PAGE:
Visual Arts

Accused of racism, renowned museum confronts its blind spots

In this Sept. 18, 2019, photo, master printer Carolyn Muskat, left, speaks with Crista Carr Shatz about a lithograph by American artist Suzanne McClelland at the exhibit “Women Take the Floor” at the Museum of Fine Arts in Boston. In the wake of a student group incident last spring when the world-class museum was accused of racism, the MFA has scrambled to make amends. In a nod to the need for greater gender equity, it has given over an entire wing to female artists in “Women Take the Floor,” an exhibition timed to coincide with next year’s centennial of U.S. women winning the right to vote. (AP Photo/Elise Amendola) MAEA307 MAEA307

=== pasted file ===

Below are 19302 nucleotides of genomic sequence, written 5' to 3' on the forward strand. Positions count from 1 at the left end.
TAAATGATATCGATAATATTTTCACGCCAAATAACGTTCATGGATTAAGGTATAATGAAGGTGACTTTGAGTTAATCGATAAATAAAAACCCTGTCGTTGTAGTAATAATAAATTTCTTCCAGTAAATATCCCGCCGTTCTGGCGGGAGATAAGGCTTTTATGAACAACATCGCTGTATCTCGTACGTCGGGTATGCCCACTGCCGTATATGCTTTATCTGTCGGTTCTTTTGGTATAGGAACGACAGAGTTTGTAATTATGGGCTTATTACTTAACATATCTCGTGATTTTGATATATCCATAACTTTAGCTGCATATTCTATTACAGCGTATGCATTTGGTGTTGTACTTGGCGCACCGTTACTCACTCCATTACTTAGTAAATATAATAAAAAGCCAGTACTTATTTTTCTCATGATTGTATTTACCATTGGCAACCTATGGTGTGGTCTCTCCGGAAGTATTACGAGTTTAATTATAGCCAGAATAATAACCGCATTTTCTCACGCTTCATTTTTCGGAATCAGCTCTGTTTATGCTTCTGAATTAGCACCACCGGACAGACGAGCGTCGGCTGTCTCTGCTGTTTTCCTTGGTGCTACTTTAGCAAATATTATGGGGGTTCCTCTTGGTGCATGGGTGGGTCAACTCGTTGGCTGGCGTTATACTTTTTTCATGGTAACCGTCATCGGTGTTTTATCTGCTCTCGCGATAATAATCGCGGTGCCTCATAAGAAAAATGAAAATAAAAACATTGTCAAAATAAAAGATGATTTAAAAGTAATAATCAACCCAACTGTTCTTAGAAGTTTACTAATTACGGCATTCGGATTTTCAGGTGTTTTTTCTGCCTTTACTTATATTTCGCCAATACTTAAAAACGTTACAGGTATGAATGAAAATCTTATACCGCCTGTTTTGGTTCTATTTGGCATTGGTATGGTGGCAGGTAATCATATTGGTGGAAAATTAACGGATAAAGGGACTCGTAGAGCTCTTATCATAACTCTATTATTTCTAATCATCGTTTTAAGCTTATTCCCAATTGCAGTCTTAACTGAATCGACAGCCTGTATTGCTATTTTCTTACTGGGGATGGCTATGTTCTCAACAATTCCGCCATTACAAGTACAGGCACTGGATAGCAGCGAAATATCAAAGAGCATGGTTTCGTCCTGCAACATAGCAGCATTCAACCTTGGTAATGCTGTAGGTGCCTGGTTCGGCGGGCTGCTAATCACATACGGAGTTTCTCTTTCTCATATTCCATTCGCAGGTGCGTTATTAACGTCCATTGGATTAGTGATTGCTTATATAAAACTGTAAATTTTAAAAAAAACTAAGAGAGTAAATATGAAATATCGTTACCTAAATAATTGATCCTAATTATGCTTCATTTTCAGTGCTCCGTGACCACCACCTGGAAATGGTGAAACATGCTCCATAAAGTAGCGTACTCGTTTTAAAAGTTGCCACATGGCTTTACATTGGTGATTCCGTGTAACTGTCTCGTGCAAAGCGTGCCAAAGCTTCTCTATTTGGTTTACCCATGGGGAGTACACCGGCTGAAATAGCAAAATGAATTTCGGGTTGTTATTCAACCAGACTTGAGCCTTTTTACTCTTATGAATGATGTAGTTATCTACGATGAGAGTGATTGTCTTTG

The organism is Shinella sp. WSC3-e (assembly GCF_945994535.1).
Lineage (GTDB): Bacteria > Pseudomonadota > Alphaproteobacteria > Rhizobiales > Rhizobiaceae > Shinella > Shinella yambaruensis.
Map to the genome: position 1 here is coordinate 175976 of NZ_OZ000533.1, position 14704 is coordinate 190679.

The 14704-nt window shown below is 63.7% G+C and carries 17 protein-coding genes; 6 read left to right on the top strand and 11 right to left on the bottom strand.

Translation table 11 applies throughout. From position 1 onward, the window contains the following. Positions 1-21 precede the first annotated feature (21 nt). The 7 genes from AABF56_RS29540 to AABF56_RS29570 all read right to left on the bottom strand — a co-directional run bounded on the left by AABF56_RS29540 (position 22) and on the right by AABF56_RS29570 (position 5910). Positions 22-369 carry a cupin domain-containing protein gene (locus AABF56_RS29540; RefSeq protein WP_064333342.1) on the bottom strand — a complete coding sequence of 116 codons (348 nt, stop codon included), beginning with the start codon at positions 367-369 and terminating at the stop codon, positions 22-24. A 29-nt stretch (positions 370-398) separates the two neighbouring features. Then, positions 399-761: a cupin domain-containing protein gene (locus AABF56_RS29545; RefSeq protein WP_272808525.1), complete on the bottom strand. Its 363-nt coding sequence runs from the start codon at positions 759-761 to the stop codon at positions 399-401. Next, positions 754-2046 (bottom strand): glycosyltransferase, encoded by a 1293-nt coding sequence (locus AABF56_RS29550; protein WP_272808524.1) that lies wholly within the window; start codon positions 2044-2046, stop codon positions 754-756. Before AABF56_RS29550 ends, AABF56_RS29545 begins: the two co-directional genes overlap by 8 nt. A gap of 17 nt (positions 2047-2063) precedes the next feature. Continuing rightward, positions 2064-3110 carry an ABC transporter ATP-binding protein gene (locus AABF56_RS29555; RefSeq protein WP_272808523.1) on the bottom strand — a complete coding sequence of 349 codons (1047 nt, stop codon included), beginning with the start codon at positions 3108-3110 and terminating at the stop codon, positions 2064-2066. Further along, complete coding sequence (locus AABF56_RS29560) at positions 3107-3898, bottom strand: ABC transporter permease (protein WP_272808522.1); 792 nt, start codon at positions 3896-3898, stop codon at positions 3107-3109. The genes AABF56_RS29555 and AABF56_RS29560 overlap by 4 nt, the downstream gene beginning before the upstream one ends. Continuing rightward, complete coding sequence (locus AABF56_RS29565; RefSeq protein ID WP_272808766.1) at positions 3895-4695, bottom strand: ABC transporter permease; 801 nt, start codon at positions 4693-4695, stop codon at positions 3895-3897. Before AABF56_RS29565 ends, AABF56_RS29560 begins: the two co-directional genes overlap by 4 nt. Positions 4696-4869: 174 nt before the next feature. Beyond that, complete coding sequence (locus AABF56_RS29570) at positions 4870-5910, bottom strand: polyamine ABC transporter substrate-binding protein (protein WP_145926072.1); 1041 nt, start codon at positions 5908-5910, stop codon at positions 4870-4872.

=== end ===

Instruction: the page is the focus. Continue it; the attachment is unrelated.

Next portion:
BOSTON (AP) — Boston's regal Museum of Fine Arts, home to some of humanity's greatest artworks, is scrambling to make amends. Last spring, the world-class museum was accused of racism after black middle school students said they were harangued and mistreated on a class trip by other museum patrons and a staff member who allegedly...  VIEW

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